One question I am asked repeatedly by exhibitors is about the success of Technicolor’s 35mm film-based 3D solution. Rather than being asked by those in an exploratory phase, it oftem seems as if the question is being posed so that I can confirm someone’s doubts or decision not to install the technology. Usually I simply point people to an August press release Technicolor issued announcing they had deployed the system on more than 250 screens.
Two weeks ago during ShowEast, Technicolor shed a little more light on the subject with two additional press releases. The first detailed an agreement the company had reached with the Milwaukee, Wisconsin based Marcus Theatres to install their film-based 3D system on at least 15 screens. It also contained the following paragraph which, depending how you read it, may help answer the question about the format’s success:
Technicolor 3D is currently installed on more than 300 screens in North America, and has recently launched internationally in the United Kingdom, Germany, Italy, Spain, and Japan. The format was initially launched in theatres in March 2010. To date, nine films have been released in the format, including features from DreamWorks Animation, Lionsgate, Paramount Pictures, Universal Pictures, Warner Bros., and The Weinstein Company. Upcoming titles planned for release in the Technicolor 3D format include “Jackass 3D”, “Saw 3D”, “Megamind”, and “Yogi Bear”.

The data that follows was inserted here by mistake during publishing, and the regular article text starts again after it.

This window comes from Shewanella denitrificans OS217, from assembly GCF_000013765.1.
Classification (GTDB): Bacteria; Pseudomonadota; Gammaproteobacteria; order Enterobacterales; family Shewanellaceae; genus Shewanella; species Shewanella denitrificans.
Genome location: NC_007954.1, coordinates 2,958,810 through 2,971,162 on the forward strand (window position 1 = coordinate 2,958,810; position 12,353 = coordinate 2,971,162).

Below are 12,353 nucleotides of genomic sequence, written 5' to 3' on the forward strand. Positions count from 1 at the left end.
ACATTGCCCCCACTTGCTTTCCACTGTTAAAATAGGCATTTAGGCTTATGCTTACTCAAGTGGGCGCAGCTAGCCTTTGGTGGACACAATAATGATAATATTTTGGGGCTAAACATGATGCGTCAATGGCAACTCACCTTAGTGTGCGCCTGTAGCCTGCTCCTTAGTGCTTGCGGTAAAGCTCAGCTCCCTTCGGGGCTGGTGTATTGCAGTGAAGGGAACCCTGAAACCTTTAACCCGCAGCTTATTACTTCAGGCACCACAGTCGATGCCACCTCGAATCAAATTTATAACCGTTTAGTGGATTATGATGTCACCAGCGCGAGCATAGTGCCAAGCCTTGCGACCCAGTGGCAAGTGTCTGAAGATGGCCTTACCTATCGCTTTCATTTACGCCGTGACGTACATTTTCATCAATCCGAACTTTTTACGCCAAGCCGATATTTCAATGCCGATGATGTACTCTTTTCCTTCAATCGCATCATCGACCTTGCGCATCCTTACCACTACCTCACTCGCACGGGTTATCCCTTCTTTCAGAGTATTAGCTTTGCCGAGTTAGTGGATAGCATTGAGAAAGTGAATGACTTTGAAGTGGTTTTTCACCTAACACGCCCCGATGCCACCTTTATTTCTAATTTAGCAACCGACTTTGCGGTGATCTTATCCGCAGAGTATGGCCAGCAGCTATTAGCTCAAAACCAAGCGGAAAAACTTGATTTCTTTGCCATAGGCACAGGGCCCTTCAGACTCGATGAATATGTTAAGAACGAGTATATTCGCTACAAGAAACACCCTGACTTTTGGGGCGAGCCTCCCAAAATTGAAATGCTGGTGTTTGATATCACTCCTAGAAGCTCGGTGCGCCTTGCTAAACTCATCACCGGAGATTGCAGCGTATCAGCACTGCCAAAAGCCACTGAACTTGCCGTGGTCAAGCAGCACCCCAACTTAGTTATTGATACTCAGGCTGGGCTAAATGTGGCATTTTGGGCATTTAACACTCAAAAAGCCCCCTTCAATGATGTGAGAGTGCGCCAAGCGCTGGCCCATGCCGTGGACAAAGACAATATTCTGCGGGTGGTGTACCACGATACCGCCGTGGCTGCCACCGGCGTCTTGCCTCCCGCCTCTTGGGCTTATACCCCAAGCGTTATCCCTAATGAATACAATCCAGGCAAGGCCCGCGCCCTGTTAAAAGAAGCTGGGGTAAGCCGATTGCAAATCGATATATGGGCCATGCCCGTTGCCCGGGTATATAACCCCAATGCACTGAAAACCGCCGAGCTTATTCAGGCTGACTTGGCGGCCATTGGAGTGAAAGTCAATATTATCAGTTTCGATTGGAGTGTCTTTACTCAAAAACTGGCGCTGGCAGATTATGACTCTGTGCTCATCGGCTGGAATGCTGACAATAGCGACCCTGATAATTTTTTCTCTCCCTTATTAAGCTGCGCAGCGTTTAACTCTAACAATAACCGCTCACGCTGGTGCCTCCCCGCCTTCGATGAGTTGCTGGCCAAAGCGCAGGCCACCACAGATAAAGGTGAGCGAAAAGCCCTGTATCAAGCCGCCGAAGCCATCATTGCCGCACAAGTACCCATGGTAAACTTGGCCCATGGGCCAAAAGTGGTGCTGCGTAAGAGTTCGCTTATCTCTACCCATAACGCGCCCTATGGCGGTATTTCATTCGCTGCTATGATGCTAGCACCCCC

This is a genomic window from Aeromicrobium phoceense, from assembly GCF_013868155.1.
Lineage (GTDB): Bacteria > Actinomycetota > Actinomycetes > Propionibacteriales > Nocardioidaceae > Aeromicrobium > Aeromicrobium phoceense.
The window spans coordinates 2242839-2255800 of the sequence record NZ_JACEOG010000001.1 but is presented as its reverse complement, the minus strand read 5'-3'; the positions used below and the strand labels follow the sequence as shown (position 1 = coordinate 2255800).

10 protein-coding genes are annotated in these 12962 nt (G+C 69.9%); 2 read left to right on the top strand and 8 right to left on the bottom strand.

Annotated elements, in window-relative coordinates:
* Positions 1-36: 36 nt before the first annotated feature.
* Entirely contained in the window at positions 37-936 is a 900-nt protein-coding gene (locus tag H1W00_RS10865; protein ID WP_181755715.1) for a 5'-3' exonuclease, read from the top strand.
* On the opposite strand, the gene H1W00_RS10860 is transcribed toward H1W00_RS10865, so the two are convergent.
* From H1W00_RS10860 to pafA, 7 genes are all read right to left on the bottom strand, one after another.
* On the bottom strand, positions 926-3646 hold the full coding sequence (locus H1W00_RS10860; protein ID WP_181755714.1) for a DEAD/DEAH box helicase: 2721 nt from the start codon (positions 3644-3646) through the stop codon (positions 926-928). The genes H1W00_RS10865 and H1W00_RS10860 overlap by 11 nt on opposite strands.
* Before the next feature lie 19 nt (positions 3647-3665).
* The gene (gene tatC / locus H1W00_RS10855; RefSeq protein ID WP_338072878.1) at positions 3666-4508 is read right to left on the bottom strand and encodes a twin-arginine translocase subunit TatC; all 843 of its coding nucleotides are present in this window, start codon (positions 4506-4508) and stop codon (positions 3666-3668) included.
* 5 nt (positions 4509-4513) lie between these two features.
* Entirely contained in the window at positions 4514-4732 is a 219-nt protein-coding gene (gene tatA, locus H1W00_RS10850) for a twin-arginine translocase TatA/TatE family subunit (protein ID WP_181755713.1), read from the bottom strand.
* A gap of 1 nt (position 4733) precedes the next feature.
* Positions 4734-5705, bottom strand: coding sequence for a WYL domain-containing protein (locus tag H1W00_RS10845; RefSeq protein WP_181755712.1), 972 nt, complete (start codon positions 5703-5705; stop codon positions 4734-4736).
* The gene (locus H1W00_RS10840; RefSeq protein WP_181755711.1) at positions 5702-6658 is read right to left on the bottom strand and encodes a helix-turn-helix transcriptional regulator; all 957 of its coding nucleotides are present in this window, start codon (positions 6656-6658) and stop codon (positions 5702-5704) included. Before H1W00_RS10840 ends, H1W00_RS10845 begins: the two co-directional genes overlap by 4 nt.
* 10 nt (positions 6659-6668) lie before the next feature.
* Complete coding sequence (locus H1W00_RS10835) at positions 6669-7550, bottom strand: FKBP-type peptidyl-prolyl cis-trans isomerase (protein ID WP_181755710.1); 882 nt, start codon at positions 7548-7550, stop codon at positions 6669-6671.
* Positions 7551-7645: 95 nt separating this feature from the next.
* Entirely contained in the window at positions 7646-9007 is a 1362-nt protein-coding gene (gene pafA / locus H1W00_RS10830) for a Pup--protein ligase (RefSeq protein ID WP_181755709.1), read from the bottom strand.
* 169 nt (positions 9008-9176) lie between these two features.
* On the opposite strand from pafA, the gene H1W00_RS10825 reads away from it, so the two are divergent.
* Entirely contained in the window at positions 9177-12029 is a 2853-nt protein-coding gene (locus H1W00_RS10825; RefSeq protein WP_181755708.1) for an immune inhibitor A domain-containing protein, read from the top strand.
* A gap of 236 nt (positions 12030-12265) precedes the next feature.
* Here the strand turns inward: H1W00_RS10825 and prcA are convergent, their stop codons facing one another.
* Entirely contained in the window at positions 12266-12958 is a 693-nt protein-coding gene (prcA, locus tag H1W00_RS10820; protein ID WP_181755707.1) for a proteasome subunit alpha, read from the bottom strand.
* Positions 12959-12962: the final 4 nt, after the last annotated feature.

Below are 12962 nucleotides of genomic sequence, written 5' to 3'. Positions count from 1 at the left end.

The next day Technicolor announced that they had reached a deal with Summit Entertainment to release the distributor’s upcoming action film “Drive Angry” in Technicolor 3D. The film, which was shot in 3D, stars Nicolas Cage, Amber Heard and William Fichtner and is set to be released on February 11, 2011. Technicolor’s film-based 3D prints will be available to North American theatres.
Technicolor announced their film-based 3D system in September of last year amid much skepticism. The solution requires a special 3D projector lens which is used to split the over/under images on each frame of 35mm film. Rather than containing one image that is four perforations high, each frame of film holds two images that are two perforations high. Technicolor is currently patenting the digital process used to optimize the compressed images onto 35mm film.
But it was Richie Fay, Summit’s President of Domestic Distribution, who best explained Technicolor’s 3D solution in his press release statement:
“Technicolor 3D allows us to bring ‘Drive Angry’ to a wider number of theatres in 3D. We see Technicolor 3D as a great bridge solution for the industry as the digital cinema conversion progresses.”